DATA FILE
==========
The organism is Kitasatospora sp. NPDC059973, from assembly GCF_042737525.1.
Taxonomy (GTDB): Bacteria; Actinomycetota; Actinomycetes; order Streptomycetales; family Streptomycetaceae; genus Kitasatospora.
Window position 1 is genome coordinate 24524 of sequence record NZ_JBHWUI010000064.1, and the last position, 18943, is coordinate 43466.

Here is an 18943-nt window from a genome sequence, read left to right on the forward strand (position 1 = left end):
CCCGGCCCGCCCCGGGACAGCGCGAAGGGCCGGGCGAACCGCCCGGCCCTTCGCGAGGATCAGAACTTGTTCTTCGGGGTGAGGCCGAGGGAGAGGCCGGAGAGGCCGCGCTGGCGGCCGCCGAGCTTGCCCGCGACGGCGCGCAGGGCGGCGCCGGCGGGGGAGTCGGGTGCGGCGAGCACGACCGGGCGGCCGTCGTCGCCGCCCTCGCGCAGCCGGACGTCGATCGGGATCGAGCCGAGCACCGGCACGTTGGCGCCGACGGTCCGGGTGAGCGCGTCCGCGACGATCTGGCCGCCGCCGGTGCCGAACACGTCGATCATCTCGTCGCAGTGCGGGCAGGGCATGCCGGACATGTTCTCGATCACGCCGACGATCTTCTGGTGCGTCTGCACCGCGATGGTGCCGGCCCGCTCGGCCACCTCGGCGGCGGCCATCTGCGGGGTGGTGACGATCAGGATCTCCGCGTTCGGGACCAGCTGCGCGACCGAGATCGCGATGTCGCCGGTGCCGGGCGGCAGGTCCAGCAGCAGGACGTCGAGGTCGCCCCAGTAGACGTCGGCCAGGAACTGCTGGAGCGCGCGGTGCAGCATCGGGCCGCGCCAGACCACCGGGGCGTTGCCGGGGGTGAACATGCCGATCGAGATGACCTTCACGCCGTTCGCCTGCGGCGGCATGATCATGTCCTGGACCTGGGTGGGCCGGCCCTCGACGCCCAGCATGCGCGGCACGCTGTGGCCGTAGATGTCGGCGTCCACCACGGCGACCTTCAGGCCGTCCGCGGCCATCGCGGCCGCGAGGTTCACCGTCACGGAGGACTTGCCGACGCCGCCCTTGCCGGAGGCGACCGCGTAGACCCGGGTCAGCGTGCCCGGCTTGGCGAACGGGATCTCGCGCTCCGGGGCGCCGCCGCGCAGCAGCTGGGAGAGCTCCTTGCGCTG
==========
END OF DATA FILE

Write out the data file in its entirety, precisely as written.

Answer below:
The organism is Kitasatospora sp. NPDC059973, from assembly GCF_042737525.1.
Taxonomy (GTDB): Bacteria; Actinomycetota; Actinomycetes; order Streptomycetales; family Streptomycetaceae; genus Kitasatospora.
Window position 1 is genome coordinate 24524 of sequence record NZ_JBHWUI010000064.1, and the last position, 18943, is coordinate 43466.

Here is an 18943-nt window from a genome sequence, read left to right on the forward strand (position 1 = left end):
CCCGGCCCGCCCCGGGACAGCGCGAAGGGCCGGGCGAACCGCCCGGCCCTTCGCGAGGATCAGAACTTGTTCTTCGGGGTGAGGCCGAGGGAGAGGCCGGAGAGGCCGCGCTGGCGGCCGCCGAGCTTGCCCGCGACGGCGCGCAGGGCGGCGCCGGCGGGGGAGTCGGGTGCGGCGAGCACGACCGGGCGGCCGTCGTCGCCGCCCTCGCGCAGCCGGACGTCGATCGGGATCGAGCCGAGCACCGGCACGTTGGCGCCGACGGTCCGGGTGAGCGCGTCCGCGACGATCTGGCCGCCGCCGGTGCCGAACACGTCGATCATCTCGTCGCAGTGCGGGCAGGGCATGCCGGACATGTTCTCGATCACGCCGACGATCTTCTGGTGCGTCTGCACCGCGATGGTGCCGGCCCGCTCGGCCACCTCGGCGGCGGCCATCTGCGGGGTGGTGACGATCAGGATCTCCGCGTTCGGGACCAGCTGCGCGACCGAGATCGCGATGTCGCCGGTGCCGGGCGGCAGGTCCAGCAGCAGGACGTCGAGGTCGCCCCAGTAGACGTCGGCCAGGAACTGCTGGAGCGCGCGGTGCAGCATCGGGCCGCGCCAGACCACCGGGGCGTTGCCGGGGGTGAACATGCCGATCGAGATGACCTTCACGCCGTTCGCCTGCGGCGGCATGATCATGTCCTGGACCTGGGTGGGCCGGCCCTCGACGCCCAGCATGCGCGGCACGCTGTGGCCGTAGATGTCGGCGTCCACCACGGCGACCTTCAGGCCGTCCGCGGCCATCGCGGCCGCGAGGTTCACCGTCACGGAGGACTTGCCGACGCCGCCCTTGCCGGAGGCGACCGCGTAGACCCGGGTCAGCGTGCCCGGCTTGGCGAACGGGATCTCGCGCTCCGGGGCGCCGCCGCGCAGCAGCTGGGAGAGCTCCTTGCGCTG